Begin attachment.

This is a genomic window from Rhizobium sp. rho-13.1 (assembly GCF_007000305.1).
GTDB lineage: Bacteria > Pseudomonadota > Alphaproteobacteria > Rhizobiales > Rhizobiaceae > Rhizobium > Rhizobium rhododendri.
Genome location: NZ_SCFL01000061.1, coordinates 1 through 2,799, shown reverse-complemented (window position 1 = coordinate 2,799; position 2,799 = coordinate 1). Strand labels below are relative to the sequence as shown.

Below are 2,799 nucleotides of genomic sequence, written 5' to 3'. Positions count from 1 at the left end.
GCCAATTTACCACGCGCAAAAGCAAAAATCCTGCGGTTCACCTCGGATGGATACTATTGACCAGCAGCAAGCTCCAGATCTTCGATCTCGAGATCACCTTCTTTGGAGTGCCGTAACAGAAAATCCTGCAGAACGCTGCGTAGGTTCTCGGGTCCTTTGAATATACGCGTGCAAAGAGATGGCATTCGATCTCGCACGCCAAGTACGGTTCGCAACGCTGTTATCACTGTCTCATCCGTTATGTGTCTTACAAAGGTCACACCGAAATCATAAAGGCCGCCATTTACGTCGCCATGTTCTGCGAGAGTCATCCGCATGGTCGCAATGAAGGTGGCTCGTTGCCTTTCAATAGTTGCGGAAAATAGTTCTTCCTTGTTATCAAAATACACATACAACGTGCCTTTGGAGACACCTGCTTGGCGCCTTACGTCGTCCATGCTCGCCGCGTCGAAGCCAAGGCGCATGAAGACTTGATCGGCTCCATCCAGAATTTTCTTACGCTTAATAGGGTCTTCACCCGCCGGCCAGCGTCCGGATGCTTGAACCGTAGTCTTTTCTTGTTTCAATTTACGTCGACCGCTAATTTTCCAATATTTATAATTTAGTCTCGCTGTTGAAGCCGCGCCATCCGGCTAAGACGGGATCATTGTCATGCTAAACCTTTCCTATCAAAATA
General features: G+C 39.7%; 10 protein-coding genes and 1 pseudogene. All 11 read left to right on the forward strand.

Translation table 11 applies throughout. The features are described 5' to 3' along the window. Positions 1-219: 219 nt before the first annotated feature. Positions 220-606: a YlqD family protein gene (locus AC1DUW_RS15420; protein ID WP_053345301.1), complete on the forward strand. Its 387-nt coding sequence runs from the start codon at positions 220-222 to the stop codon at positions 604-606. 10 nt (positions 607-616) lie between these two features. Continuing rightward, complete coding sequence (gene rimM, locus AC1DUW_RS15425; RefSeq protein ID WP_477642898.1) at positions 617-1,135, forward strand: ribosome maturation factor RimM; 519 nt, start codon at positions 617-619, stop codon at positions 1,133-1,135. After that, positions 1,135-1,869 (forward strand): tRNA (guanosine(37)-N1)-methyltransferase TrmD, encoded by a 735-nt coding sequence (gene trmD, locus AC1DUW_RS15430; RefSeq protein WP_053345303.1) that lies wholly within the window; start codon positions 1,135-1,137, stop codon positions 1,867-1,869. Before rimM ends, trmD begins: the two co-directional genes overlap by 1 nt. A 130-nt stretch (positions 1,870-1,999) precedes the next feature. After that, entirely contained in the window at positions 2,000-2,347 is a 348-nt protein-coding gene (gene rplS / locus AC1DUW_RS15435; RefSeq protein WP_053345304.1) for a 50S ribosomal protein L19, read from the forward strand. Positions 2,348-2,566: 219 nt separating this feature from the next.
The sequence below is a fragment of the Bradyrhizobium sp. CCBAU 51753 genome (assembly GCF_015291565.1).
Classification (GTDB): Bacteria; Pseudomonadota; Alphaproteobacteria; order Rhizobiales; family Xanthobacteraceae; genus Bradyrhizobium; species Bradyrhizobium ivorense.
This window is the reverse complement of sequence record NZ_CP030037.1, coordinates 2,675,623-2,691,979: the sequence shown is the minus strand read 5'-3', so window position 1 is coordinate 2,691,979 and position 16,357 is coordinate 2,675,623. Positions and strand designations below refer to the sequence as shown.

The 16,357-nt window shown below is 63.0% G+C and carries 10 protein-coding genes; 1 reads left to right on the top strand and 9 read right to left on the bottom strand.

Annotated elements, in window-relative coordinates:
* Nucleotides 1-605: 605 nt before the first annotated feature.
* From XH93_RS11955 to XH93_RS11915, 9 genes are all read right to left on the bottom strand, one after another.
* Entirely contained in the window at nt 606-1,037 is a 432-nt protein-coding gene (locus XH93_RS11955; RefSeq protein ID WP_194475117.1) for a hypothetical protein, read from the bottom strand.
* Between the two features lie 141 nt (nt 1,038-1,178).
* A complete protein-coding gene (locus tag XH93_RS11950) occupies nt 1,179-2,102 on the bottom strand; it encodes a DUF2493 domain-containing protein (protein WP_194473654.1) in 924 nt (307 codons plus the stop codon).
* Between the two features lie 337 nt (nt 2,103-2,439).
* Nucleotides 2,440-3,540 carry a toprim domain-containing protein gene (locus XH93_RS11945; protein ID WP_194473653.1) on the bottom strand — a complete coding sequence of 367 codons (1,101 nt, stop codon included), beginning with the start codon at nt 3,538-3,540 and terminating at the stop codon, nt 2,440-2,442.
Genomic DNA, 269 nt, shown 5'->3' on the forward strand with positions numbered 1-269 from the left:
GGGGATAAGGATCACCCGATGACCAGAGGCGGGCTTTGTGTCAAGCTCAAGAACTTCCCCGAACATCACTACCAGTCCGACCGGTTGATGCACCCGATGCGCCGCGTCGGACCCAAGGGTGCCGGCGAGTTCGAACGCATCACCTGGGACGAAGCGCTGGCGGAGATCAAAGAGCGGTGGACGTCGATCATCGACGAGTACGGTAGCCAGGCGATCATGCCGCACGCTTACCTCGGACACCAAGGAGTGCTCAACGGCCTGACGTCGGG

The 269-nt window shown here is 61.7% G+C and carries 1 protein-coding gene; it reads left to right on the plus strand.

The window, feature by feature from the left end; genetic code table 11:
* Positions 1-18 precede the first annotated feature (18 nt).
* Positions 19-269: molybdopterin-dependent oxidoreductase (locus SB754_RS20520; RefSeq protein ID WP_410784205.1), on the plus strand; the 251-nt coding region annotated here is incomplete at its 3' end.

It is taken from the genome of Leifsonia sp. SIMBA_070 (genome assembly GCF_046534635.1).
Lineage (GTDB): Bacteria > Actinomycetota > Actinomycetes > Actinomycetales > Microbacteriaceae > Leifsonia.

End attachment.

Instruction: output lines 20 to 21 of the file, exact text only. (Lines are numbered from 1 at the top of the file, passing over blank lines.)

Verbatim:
Genomic DNA, 269 nt, shown 5'->3' on the forward strand with positions numbered 1-269 from the left:
GGGGATAAGGATCACCCGATGACCAGAGGCGGGCTTTGTGTCAAGCTCAAGAACTTCCCCGAACATCACTACCAGTCCGACCGGTTGATGCACCCGATGCGCCGCGTCGGACCCAAGGGTGCCGGCGAGTTCGAACGCATCACCTGGGACGAAGCGCTGGCGGAGATCAAAGAGCGGTGGACGTCGATCATCGACGAGTACGGTAGCCAGGCGATCATGCCGCACGCTTACCTCGGACACCAAGGAGTGCTCAACGGCCTGACGTCGGG